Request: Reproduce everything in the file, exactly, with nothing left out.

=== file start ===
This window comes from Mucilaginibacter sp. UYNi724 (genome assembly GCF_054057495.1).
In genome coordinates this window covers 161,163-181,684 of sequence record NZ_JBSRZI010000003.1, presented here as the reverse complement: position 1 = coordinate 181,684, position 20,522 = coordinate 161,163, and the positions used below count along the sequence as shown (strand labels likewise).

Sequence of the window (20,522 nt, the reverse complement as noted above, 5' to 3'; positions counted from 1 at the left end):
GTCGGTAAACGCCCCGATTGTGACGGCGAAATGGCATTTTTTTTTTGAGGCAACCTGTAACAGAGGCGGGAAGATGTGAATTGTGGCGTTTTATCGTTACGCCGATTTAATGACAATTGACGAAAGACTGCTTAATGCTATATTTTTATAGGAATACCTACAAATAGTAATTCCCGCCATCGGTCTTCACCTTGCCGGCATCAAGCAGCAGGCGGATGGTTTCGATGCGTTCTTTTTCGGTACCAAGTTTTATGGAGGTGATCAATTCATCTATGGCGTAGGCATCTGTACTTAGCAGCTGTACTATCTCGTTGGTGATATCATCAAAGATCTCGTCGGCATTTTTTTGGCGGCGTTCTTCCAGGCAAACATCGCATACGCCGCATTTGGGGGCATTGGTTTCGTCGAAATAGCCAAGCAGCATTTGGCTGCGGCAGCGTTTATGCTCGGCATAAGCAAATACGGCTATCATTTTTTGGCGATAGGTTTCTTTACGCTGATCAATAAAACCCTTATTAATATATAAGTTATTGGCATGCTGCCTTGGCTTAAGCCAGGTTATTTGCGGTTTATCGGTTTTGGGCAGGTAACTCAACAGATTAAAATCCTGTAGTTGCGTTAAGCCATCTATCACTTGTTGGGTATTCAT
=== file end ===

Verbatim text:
This window comes from Mucilaginibacter sp. UYNi724 (genome assembly GCF_054057495.1).
In genome coordinates this window covers 161,163-181,684 of sequence record NZ_JBSRZI010000003.1, presented here as the reverse complement: position 1 = coordinate 181,684, position 20,522 = coordinate 161,163, and the positions used below count along the sequence as shown (strand labels likewise).

Sequence of the window (20,522 nt, the reverse complement as noted above, 5' to 3'; positions counted from 1 at the left end):
GTCGGTAAACGCCCCGATTGTGACGGCGAAATGGCATTTTTTTTTTGAGGCAACCTGTAACAGAGGCGGGAAGATGTGAATTGTGGCGTTTTATCGTTACGCCGATTTAATGACAATTGACGAAAGACTGCTTAATGCTATATTTTTATAGGAATACCTACAAATAGTAATTCCCGCCATCGGTCTTCACCTTGCCGGCATCAAGCAGCAGGCGGATGGTTTCGATGCGTTCTTTTTCGGTACCAAGTTTTATGGAGGTGATCAATTCATCTATGGCGTAGGCATCTGTACTTAGCAGCTGTACTATCTCGTTGGTGATATCATCAAAGATCTCGTCGGCATTTTTTTGGCGGCGTTCTTCCAGGCAAACATCGCATACGCCGCATTTGGGGGCATTGGTTTCGTCGAAATAGCCAAGCAGCATTTGGCTGCGGCAGCGTTTATGCTCGGCATAAGCAAATACGGCTATCATTTTTTGGCGATAGGTTTCTTTACGCTGATCAATAAAACCCTTATTAATATATAAGTTATTGGCATGCTGCCTTGGCTTAAGCCAGGTTATTTGCGGTTTATCGGTTTTGGGCAGGTAACTCAACAGATTAAAATCCTGTAGTTGCGTTAAGCCATCTATCACTTGTTGGGTATTCAT